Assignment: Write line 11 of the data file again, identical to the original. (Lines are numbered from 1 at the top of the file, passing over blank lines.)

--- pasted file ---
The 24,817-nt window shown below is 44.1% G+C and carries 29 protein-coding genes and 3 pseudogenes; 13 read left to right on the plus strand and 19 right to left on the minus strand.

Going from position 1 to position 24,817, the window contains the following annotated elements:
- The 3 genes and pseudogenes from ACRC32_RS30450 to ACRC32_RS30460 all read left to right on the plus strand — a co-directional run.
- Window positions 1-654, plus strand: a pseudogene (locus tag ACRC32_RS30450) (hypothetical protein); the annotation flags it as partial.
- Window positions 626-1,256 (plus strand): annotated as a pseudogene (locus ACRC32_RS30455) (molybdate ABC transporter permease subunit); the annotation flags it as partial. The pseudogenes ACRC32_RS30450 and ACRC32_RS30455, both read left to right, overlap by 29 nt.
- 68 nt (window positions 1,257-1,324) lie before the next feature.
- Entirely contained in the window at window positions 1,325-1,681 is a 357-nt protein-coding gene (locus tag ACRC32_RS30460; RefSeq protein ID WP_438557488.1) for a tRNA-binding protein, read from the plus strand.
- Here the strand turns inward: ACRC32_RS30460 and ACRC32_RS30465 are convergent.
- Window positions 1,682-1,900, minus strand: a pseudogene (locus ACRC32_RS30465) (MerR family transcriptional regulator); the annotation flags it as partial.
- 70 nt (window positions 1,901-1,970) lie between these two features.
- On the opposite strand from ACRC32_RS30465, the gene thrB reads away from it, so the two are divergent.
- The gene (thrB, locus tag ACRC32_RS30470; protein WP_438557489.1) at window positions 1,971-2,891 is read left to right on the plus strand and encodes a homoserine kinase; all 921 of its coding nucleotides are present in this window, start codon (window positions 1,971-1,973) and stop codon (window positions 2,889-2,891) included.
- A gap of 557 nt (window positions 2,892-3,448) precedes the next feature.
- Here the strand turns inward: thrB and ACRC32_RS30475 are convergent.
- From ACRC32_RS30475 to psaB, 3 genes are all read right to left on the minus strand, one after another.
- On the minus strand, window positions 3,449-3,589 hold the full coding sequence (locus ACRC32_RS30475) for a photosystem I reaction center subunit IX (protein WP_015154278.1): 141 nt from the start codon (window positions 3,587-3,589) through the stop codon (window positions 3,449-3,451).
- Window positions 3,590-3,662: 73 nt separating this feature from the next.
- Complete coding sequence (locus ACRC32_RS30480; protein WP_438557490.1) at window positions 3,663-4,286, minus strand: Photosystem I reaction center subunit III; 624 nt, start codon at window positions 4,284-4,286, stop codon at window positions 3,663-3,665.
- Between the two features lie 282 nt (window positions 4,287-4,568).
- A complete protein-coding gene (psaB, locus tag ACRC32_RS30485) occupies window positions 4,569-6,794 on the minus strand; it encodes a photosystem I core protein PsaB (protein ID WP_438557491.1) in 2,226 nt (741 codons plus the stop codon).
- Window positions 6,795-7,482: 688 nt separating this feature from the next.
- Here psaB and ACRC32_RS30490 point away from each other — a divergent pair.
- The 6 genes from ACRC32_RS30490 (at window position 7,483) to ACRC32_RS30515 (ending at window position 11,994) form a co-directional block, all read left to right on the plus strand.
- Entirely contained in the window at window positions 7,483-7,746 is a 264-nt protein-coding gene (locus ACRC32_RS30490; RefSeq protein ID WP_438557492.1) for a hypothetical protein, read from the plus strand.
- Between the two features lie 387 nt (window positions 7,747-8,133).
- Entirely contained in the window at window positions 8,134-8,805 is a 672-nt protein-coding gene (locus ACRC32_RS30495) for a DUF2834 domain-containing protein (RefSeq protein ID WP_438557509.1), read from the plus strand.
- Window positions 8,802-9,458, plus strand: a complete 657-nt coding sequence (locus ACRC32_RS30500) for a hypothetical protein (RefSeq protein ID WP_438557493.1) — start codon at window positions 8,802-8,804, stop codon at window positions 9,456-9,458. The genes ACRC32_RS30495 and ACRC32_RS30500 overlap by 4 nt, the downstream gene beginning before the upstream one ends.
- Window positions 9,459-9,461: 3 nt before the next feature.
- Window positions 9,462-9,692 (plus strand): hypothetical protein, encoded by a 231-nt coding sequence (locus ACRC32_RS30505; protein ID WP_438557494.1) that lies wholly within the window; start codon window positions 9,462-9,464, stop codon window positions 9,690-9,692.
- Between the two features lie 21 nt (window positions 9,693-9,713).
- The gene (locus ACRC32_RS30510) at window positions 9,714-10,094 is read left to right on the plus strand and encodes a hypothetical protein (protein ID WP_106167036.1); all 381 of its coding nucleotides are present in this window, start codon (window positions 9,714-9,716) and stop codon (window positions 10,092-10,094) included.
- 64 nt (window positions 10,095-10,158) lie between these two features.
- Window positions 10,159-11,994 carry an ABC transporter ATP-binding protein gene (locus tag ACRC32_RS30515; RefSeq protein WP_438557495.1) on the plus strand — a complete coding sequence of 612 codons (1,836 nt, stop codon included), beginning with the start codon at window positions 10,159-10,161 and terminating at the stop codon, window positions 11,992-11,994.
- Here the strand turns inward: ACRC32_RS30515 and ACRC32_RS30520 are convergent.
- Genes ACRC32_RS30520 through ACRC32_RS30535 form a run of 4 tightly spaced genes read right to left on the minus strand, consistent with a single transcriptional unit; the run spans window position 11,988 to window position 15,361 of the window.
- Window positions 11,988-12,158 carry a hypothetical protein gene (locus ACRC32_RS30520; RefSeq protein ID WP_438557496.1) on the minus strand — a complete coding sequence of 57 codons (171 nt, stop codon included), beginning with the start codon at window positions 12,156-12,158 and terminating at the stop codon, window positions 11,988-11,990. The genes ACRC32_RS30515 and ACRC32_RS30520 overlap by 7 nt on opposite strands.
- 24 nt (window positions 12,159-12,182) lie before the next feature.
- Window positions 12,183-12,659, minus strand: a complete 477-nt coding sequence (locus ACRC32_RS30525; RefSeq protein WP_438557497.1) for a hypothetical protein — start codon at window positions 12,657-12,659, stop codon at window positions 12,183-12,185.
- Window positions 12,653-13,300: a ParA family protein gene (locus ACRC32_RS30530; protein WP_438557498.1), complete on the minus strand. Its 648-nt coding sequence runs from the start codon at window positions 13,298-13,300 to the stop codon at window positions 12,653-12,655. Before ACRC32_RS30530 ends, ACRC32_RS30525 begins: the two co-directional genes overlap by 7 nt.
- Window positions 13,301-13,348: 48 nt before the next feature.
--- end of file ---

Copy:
- On the opposite strand from ACRC32_RS30465, the gene thrB reads away from it, so the two are divergent.